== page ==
Whatever your goals are—a comfortable retirement, buying a home, traveling the world—maintaining a strong credit score will be an important step to reaching them. But even if your credit score has suffered hits in the past, you can still aim for a stronger credit position by being vigilant, monitoring your score and adhering to the following tips:
How to Improve Your Credit Score
Tip #1: Pay your bills fully and on time. If you have trouble remembering when your bills are due, talk to your bank about setting up automatic payments through online banking’s bill payment feature, and never miss a due date again! If you're struggling with the amount of bills you have and their balances, see if you can lower them—consolidate student loans, bundle your renters or homeowners insurance with other insurance products, or find other ways to lessen that burden. Paying your bills on time won't immediately impact your credit score, but in the long run a history of on-time payments will improve your score.
Tip #2: Keep your credit card balances low. One of the main factors in determining credit score is utilization, or how much of your available credit you're currently using. You want to keep that percentage below 30%, so if your credit card has a $10,000 limit, focus on keeping the balance below $3,000. Obviously, the goal here is to pay off credit card debt, but even small steps can improve your credit score.
Tip #3: Get a (trustworthy) credit card if you don't currently have one. This might seem counterintuitive based on the last tip, but one myth about credit scores is that the act of having a credit card lowers your score. True, applying for a credit card counts as a hard inquiry, which does lower your score by a few points in the short term, but in the long term, having a high-quality credit card with a low or no monthly balance and a history of on-time payments actually increases your score. Without any credit cards, you won't be utilizing credit, but you won't be developing a credit history either. Look for cards with no monthly fees, low interest rates, and the chance to earn rewards or cash back.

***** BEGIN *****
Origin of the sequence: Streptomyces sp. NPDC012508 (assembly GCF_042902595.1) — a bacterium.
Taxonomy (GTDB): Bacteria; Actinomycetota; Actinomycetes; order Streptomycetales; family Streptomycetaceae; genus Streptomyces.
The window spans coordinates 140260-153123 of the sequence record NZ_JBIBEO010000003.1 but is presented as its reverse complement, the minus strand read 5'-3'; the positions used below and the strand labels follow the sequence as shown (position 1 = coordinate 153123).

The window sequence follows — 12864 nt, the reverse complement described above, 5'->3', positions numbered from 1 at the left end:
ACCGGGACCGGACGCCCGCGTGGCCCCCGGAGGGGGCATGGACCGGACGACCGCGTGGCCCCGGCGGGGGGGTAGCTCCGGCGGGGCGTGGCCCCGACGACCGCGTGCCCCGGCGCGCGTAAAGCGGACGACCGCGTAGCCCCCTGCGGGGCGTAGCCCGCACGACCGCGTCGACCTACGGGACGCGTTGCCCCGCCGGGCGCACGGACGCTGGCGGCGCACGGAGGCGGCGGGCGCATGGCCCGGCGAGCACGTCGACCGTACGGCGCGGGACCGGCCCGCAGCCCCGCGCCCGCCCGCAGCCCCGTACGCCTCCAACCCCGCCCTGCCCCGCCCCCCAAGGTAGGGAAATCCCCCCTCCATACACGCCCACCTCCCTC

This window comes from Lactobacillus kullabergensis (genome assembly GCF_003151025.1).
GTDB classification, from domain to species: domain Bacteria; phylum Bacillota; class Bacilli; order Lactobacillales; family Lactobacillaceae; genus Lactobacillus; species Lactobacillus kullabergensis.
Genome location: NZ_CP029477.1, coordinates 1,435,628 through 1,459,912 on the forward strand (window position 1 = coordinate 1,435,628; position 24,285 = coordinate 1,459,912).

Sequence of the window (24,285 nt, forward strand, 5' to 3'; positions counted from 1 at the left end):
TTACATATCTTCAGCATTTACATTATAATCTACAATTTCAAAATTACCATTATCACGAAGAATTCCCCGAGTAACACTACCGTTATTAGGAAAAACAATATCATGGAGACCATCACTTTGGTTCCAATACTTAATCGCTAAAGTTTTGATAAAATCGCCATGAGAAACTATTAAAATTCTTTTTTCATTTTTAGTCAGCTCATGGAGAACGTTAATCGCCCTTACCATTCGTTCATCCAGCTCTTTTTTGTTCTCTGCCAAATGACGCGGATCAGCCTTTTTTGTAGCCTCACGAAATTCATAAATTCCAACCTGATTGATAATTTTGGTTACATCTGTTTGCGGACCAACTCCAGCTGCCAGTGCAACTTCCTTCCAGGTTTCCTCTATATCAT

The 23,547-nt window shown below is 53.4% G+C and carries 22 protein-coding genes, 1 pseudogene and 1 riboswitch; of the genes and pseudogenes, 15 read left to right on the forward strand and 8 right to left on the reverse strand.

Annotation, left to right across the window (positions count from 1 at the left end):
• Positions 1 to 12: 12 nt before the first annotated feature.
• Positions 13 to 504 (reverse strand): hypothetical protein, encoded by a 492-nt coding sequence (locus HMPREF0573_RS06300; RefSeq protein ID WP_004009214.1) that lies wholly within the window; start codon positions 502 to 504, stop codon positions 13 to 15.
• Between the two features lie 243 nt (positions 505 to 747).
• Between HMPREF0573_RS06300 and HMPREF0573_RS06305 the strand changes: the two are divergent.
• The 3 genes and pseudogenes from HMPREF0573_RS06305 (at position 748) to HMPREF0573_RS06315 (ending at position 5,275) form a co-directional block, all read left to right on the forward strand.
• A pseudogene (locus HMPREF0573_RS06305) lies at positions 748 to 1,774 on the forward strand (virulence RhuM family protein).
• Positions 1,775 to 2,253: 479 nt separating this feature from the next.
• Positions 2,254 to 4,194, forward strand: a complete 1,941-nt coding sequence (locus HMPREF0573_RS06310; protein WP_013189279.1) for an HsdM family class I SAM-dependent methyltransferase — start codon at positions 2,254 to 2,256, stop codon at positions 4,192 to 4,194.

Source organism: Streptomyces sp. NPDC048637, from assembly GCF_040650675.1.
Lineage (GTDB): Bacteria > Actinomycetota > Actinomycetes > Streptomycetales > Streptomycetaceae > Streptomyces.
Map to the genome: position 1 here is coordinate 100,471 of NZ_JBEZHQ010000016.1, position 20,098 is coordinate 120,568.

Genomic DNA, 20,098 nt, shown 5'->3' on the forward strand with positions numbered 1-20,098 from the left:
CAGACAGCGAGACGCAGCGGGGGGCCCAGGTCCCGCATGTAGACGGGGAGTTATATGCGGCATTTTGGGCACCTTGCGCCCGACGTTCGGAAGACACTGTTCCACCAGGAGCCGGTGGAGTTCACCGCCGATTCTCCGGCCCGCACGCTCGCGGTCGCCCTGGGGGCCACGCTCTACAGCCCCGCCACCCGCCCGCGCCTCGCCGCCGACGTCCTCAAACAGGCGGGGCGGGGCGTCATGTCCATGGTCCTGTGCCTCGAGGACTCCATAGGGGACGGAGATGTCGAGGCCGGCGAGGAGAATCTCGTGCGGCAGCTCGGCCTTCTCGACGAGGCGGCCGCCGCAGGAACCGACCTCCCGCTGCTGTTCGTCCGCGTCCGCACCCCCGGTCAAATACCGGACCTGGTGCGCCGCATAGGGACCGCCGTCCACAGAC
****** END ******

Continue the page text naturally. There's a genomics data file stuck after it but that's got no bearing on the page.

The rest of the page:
Tip #4: Consider saying no to store credit cards. Signing up for a store credit card may seem like a great idea in the moment, because stores often give you a discount for signing up and/or using the card for your purchase. However, unless you shop there regularly and plan to pay off your balance each month, it's just another card to manage and another ding on your credit report for applying. Also, store credit cards generally come with high interest rates, so those ‘bargain’ purchases may end up being more expensive in the long run.
Tip #5: Fact check your credit reports. Annually you should request your credit report from a reputable source, such as www.annualcreditreport.com or one of the three major credit bureaus: Experian, Equifax, and TransUnion. Pulling your credit report does not negatively affect your score as long as you order directly from the credit reporting agency or through an authorized organization. If you spot suspected errors, dispute them. Being aware of the trends or changes in your credit score is really the only way to be sure you're taking the best steps to improve it.
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